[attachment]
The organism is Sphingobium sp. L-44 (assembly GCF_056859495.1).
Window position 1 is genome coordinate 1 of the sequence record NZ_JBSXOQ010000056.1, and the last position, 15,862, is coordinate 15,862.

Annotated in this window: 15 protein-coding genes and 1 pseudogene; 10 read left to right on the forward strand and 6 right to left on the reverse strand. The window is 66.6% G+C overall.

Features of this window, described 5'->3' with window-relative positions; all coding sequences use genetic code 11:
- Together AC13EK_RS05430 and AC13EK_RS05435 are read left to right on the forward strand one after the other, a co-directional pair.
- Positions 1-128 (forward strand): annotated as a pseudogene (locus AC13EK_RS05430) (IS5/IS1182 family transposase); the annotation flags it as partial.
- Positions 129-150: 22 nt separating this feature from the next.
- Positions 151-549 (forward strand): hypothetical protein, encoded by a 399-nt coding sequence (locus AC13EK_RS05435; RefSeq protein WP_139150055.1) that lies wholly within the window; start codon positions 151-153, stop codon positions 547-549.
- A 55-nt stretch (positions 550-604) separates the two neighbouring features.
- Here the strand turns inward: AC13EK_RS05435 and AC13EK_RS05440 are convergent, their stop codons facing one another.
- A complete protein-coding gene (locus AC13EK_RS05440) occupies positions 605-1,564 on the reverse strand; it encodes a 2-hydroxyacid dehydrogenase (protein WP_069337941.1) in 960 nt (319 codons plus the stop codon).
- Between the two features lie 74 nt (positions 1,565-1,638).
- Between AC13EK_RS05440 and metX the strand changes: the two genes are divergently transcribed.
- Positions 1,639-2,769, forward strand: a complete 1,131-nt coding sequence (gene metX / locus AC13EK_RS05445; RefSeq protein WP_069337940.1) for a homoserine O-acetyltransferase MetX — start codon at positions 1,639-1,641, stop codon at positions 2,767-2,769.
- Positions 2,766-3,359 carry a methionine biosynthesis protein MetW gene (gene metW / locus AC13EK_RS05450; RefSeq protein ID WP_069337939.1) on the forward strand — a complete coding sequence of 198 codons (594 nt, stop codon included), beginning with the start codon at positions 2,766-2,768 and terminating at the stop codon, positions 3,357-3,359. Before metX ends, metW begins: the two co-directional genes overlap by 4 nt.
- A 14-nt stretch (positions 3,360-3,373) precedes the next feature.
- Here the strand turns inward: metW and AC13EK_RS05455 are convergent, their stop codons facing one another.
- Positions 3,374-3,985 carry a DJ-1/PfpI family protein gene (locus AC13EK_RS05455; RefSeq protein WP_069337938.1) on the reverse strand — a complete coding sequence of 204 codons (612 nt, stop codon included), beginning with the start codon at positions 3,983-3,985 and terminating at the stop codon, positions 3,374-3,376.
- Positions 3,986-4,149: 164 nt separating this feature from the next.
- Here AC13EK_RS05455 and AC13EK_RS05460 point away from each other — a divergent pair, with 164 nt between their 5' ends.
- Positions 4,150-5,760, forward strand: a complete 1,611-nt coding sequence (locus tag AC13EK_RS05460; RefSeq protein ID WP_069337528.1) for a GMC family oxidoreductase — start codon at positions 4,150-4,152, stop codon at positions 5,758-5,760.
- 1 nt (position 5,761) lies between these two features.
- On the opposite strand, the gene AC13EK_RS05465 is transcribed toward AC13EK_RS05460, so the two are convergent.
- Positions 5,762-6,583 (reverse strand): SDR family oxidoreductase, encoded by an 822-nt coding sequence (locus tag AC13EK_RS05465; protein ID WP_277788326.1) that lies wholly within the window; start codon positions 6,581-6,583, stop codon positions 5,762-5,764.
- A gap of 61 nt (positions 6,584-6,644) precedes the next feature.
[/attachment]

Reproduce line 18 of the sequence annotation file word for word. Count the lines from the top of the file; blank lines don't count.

- Positions 3,374-3,985 carry a DJ-1/PfpI family protein gene (locus AC13EK_RS05455; RefSeq protein WP_069337938.1) on the reverse strand — a complete coding sequence of 204 codons (612 nt, stop codon included), beginning with the start codon at positions 3,983-3,985 and terminating at the stop codon, positions 3,374-3,376.